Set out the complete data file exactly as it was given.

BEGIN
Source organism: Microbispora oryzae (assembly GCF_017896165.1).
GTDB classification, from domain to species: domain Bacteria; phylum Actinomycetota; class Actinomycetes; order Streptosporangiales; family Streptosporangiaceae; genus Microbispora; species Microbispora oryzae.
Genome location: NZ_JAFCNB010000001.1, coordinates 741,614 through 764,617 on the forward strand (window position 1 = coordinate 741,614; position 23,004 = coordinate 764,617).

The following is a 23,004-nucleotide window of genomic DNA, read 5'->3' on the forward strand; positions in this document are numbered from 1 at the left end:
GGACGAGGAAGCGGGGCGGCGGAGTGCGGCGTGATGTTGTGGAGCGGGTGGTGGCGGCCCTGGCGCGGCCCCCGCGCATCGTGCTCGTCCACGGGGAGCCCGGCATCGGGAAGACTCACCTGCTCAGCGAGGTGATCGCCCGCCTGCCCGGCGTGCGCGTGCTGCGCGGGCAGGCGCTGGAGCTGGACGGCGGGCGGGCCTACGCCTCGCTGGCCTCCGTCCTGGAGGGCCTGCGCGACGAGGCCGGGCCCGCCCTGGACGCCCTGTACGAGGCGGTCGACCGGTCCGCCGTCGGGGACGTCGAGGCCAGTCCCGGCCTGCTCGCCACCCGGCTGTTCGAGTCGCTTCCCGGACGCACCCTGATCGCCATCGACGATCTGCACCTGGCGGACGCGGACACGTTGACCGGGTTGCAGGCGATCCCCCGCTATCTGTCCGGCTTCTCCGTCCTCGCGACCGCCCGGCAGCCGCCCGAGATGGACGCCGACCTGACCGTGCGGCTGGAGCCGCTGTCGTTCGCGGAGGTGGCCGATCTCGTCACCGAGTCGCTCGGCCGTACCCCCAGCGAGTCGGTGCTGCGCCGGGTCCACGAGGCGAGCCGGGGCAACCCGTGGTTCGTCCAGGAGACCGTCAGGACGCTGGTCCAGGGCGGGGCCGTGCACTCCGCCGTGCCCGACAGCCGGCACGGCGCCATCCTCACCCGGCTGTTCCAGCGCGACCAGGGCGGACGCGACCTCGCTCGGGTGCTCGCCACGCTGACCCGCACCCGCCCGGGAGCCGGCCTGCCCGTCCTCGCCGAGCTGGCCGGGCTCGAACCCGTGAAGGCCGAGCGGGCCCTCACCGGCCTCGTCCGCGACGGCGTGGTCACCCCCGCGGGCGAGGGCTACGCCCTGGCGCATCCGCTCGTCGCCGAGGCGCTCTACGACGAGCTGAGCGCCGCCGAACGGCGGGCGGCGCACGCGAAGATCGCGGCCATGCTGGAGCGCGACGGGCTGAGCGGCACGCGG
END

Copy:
Source organism: Microbispora oryzae (assembly GCF_017896165.1).
GTDB classification, from domain to species: domain Bacteria; phylum Actinomycetota; class Actinomycetes; order Streptosporangiales; family Streptosporangiaceae; genus Microbispora; species Microbispora oryzae.
Genome location: NZ_JAFCNB010000001.1, coordinates 741,614 through 764,617 on the forward strand (window position 1 = coordinate 741,614; position 23,004 = coordinate 764,617).

The following is a 23,004-nucleotide window of genomic DNA, read 5'->3' on the forward strand; positions in this document are numbered from 1 at the left end:
GGACGAGGAAGCGGGGCGGCGGAGTGCGGCGTGATGTTGTGGAGCGGGTGGTGGCGGCCCTGGCGCGGCCCCCGCGCATCGTGCTCGTCCACGGGGAGCCCGGCATCGGGAAGACTCACCTGCTCAGCGAGGTGATCGCCCGCCTGCCCGGCGTGCGCGTGCTGCGCGGGCAGGCGCTGGAGCTGGACGGCGGGCGGGCCTACGCCTCGCTGGCCTCCGTCCTGGAGGGCCTGCGCGACGAGGCCGGGCCCGCCCTGGACGCCCTGTACGAGGCGGTCGACCGGTCCGCCGTCGGGGACGTCGAGGCCAGTCCCGGCCTGCTCGCCACCCGGCTGTTCGAGTCGCTTCCCGGACGCACCCTGATCGCCATCGACGATCTGCACCTGGCGGACGCGGACACGTTGACCGGGTTGCAGGCGATCCCCCGCTATCTGTCCGGCTTCTCCGTCCTCGCGACCGCCCGGCAGCCGCCCGAGATGGACGCCGACCTGACCGTGCGGCTGGAGCCGCTGTCGTTCGCGGAGGTGGCCGATCTCGTCACCGAGTCGCTCGGCCGTACCCCCAGCGAGTCGGTGCTGCGCCGGGTCCACGAGGCGAGCCGGGGCAACCCGTGGTTCGTCCAGGAGACCGTCAGGACGCTGGTCCAGGGCGGGGCCGTGCACTCCGCCGTGCCCGACAGCCGGCACGGCGCCATCCTCACCCGGCTGTTCCAGCGCGACCAGGGCGGACGCGACCTCGCTCGGGTGCTCGCCACGCTGACCCGCACCCGCCCGGGAGCCGGCCTGCCCGTCCTCGCCGAGCTGGCCGGGCTCGAACCCGTGAAGGCCGAGCGGGCCCTCACCGGCCTCGTCCGCGACGGCGTGGTCACCCCCGCGGGCGAGGGCTACGCCCTGGCGCATCCGCTCGTCGCCGAGGCGCTCTACGACGAGCTGAGCGCCGCCGAACGGCGGGCGGCGCACGCGAAGATCGCGGCCATGCTGGAGCGCGACGGGCTGAGCGGCACGCGG